Ground laid for ‘next wave of mobile tech’

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Jersey Competition and Regulatory Authority chief executive Tim Ringsdore said that the organisation was committed to ensuring that any network sharing was done in a ‘fair manner’.

JT and Sure will have changes made to their licences to operate as part of the deal, which will allow them to use each other’s resources and networks. The companies have made commitments to competition laws to ease concerns about market dominance.

5G is the next generation of mobile network, which will allow faster data speeds and provide greater capacity.

A joint statement says: ‘New licence conditions will provide for clear obligations to ensure that any use of shared assets or networks is fully compatible with healthy competition, benefiting consumers through lower prices and faster rollout of new technology.

‘Sure and JT have also agreed to the introduction of certain obligations in relation to their internal compliance and training programmes to support their obligations under regulation and competition law.

‘Assuming those changes are adopted, the Jersey Competition and Regulatory Authority will provide further clarity on the issues to be considered in network sharing in the form of guidelines that will be issued for consultation later in 2021.’

Due to JT and Sure’s latest commitments, the JCRA has closed an investigation into an earlier memorandum of understanding on sharing resources, which the two firms entered into but then terminated.

Mr Ringsdore said that the new agreement ‘lays the ground for the next wave of mobile technology’.

He added: ‘The authority is clear that it will not allow companies to act in breach of the competition law, which is designed to ensure markets work well for the benefit of all consumers and business in Jersey.

‘We are determined that any requirements for network sharing, or any type of competitive sharing, such as 5G, are developed in a fair manner that lets all operators compete fairly.’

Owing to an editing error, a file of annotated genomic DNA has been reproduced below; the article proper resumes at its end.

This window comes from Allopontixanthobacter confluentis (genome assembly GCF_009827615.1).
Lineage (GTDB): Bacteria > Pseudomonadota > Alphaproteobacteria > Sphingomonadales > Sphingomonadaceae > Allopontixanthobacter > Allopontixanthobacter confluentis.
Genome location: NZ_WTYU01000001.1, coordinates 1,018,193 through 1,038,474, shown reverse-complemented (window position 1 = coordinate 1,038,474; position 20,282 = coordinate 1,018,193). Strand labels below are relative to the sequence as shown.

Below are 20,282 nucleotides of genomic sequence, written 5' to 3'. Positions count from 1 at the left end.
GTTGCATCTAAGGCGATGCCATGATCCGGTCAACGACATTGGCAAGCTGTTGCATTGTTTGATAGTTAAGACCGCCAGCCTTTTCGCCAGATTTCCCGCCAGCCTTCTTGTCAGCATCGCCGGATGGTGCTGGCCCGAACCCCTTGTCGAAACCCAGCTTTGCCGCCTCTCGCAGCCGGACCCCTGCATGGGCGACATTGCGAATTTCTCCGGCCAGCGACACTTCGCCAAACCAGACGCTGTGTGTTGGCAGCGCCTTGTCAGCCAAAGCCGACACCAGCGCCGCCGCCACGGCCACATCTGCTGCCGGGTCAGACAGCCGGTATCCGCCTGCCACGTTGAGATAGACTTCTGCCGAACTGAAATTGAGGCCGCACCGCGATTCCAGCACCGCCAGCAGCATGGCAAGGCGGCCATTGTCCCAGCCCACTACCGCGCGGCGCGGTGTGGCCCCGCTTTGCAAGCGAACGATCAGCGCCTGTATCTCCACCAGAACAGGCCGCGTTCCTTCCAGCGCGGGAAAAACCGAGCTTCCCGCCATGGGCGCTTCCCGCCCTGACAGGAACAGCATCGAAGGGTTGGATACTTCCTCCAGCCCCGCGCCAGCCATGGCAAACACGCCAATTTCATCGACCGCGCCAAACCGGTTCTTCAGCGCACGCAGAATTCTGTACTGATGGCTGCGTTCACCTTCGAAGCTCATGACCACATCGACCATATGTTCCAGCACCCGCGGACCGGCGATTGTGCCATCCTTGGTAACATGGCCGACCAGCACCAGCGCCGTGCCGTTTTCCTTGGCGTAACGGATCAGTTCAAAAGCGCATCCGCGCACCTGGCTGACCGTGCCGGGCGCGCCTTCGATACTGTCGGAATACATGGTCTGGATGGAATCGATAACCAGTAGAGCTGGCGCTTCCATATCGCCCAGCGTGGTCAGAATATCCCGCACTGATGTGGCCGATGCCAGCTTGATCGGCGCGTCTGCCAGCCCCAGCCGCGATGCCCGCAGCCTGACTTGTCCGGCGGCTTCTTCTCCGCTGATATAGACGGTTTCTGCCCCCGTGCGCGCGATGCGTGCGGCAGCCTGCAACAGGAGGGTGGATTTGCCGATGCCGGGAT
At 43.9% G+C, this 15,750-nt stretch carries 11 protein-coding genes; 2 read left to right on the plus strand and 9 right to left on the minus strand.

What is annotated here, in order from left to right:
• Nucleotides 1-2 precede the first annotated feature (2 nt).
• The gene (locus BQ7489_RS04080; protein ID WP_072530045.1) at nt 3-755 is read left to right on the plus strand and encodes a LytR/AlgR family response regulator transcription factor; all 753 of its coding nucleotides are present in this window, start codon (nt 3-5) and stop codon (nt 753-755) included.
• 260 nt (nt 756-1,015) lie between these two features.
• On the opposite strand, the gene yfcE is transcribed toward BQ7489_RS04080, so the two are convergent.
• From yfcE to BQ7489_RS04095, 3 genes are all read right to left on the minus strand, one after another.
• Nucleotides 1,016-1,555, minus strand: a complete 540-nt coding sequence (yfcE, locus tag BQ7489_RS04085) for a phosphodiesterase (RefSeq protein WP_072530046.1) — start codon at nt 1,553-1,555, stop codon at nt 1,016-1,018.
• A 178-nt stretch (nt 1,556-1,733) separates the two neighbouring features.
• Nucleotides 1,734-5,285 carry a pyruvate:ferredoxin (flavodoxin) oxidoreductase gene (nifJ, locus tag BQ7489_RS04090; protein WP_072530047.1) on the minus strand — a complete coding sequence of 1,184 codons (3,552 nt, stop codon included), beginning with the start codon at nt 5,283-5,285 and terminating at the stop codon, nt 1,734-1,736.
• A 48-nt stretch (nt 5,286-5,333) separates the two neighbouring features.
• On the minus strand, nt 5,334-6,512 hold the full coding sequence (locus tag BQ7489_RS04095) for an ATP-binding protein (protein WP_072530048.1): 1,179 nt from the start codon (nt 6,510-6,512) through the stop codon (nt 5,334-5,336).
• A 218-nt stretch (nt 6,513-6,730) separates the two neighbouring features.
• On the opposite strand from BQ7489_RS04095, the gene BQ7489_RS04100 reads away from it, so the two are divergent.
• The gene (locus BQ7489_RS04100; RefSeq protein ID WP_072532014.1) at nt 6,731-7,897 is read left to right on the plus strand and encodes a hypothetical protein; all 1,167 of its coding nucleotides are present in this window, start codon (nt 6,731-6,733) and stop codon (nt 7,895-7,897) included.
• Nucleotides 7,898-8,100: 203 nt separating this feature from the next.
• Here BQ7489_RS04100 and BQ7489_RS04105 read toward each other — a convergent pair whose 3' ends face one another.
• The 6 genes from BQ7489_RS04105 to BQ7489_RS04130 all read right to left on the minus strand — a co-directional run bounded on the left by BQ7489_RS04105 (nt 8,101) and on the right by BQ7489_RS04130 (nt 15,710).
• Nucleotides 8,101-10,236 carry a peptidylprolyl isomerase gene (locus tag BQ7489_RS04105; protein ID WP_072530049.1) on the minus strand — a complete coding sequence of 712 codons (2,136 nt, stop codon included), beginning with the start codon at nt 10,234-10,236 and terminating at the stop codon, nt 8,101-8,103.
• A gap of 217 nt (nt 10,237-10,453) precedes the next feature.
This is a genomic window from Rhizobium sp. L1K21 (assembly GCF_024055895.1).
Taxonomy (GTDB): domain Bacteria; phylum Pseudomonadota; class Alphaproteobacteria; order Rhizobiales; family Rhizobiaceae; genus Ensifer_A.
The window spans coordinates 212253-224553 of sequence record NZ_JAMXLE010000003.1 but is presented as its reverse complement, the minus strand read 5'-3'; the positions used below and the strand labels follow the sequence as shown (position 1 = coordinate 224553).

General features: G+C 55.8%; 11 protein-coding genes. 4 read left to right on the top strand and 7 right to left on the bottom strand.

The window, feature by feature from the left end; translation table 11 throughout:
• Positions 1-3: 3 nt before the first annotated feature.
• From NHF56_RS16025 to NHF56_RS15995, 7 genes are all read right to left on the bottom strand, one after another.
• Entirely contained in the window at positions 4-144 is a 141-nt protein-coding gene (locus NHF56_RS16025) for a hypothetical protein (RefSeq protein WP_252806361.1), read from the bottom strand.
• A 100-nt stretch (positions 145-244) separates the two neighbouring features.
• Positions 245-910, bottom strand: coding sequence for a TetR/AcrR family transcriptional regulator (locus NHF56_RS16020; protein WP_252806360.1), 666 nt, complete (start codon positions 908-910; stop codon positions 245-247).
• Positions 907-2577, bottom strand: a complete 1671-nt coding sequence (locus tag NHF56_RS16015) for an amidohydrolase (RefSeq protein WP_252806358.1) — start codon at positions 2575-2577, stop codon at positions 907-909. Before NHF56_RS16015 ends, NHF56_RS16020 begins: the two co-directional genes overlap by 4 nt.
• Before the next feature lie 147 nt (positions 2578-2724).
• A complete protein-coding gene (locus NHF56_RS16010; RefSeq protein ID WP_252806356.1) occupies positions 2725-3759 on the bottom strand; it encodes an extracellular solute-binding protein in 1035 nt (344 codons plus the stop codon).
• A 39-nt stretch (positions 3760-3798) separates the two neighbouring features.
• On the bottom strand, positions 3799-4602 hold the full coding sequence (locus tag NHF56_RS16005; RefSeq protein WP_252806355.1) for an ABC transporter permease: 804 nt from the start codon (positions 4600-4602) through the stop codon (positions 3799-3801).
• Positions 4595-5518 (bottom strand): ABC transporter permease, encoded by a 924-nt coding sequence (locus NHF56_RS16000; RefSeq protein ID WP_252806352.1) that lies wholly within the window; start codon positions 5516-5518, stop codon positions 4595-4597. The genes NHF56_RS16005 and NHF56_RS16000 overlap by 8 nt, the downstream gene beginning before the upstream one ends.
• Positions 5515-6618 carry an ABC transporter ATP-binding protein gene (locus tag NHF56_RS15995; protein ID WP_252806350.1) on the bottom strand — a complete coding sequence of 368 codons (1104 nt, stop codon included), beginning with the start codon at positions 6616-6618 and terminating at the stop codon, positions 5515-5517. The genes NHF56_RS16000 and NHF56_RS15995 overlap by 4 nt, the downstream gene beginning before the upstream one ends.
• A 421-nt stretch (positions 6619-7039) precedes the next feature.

JT chief executive Graeme Millar said that the new arrangements would work better than the cancelled memorandum of understanding.

‘We fully intend to comply with the new licence conditions going forward which provide further clarity and a transparent structure,’ he said.

Sure chief executive Ian Kelly said that the organisation was ‘firmly committed’ to working with the JCRA to ensure compliance with competition guidelines.

Rival telecoms firm Airtel-Vodafone said, however, that it would like more detail on the new arrangements.

‘Airtel-Vodafone was aware that the JCRA was investigating JT and Sure for entering into anti-competitive arrangements/agreements regarding the rollout of 5G networks in Channel Islands,’ a statement said.

‘However, we did not know any detail or background to it. We are surprised to hear that this investigation has been closed without sharing any findings.

‘We would like to find out more about how any mast-sharing agreement and changes to licence conditions surrounding this will affect the telecoms industry as a whole.’

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